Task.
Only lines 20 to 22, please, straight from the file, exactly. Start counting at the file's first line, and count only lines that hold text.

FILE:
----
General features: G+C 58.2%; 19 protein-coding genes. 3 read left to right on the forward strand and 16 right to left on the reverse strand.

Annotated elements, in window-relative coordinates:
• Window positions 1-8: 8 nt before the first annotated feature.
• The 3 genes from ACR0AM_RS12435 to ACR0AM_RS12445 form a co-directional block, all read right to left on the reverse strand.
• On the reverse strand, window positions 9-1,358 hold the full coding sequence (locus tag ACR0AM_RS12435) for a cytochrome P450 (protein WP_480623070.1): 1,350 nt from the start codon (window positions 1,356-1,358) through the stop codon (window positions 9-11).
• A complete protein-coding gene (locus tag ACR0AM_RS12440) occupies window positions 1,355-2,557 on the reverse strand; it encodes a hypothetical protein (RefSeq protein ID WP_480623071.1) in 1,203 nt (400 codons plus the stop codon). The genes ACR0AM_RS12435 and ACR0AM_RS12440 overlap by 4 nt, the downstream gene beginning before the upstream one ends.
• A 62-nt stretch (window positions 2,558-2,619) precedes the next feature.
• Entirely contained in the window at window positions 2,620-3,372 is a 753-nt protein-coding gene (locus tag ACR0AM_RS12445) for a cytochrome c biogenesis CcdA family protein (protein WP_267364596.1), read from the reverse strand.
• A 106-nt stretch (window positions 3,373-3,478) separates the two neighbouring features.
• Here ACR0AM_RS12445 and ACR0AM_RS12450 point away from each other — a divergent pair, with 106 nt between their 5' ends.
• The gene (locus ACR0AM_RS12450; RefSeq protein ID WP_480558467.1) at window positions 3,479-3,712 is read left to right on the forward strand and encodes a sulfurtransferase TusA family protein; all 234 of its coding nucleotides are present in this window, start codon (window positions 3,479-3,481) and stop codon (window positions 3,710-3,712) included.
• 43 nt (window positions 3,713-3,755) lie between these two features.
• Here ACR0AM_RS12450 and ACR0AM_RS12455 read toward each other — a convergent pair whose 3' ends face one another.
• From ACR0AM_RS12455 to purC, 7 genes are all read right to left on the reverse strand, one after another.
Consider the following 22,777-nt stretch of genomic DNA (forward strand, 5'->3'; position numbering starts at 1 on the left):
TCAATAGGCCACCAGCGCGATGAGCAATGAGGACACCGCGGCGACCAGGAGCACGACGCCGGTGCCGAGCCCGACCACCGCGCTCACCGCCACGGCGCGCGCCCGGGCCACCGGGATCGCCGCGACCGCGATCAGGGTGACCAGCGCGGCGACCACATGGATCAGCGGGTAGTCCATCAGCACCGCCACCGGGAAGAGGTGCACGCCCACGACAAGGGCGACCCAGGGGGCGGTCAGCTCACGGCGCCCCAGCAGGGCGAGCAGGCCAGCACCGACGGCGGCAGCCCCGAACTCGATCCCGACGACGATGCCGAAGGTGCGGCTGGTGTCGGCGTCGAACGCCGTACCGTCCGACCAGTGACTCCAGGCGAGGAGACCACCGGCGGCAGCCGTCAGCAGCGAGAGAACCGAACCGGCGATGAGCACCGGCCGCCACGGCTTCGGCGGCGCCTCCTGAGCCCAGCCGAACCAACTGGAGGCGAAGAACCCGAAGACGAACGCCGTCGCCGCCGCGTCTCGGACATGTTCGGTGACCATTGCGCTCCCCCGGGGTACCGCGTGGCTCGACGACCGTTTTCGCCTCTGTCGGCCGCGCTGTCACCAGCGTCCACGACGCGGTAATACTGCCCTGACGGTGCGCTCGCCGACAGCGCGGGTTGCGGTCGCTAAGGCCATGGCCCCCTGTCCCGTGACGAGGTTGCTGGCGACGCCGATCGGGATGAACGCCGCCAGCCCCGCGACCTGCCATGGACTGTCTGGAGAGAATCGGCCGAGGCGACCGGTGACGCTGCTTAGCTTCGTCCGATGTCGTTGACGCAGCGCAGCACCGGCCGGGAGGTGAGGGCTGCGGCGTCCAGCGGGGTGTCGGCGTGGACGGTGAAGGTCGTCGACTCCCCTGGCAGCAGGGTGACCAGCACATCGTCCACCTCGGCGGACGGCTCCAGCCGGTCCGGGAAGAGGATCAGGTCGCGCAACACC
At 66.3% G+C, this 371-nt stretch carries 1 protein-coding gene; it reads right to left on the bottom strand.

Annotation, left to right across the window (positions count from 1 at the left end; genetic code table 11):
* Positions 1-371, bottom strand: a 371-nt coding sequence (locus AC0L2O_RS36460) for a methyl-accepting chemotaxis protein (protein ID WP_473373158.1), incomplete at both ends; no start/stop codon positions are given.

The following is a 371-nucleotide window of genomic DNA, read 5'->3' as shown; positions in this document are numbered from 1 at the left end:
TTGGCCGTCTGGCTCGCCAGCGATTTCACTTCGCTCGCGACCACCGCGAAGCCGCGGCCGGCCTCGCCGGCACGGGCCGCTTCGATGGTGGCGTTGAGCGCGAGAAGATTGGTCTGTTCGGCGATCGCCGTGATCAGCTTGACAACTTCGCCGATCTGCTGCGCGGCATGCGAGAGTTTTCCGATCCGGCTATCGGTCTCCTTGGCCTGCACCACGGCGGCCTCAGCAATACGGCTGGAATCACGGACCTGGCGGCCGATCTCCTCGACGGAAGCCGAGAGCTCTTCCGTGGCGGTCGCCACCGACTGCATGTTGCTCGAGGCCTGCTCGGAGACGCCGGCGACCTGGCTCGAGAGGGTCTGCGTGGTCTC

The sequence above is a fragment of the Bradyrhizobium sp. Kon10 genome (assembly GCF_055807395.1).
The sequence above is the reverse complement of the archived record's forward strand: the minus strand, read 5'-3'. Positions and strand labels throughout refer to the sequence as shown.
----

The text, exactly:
The following is a 371-nucleotide window of genomic DNA, read 5'->3' as shown; positions in this document are numbered from 1 at the left end:
TTGGCCGTCTGGCTCGCCAGCGATTTCACTTCGCTCGCGACCACCGCGAAGCCGCGGCCGGCCTCGCCGGCACGGGCCGCTTCGATGGTGGCGTTGAGCGCGAGAAGATTGGTCTGTTCGGCGATCGCCGTGATCAGCTTGACAACTTCGCCGATCTGCTGCGCGGCATGCGAGAGTTTTCCGATCCGGCTATCGGTCTCCTTGGCCTGCACCACGGCGGCCTCAGCAATACGGCTGGAATCACGGACCTGGCGGCCGATCTCCTCGACGGAAGCCGAGAGCTCTTCCGTGGCGGTCGCCACCGACTGCATGTTGCTCGAGGCCTGCTCGGAGACGCCGGCGACCTGGCTCGAGAGGGTCTGCGTGGTCTC

The sequence above is a fragment of the Bradyrhizobium sp. Kon10 genome (assembly GCF_055807395.1).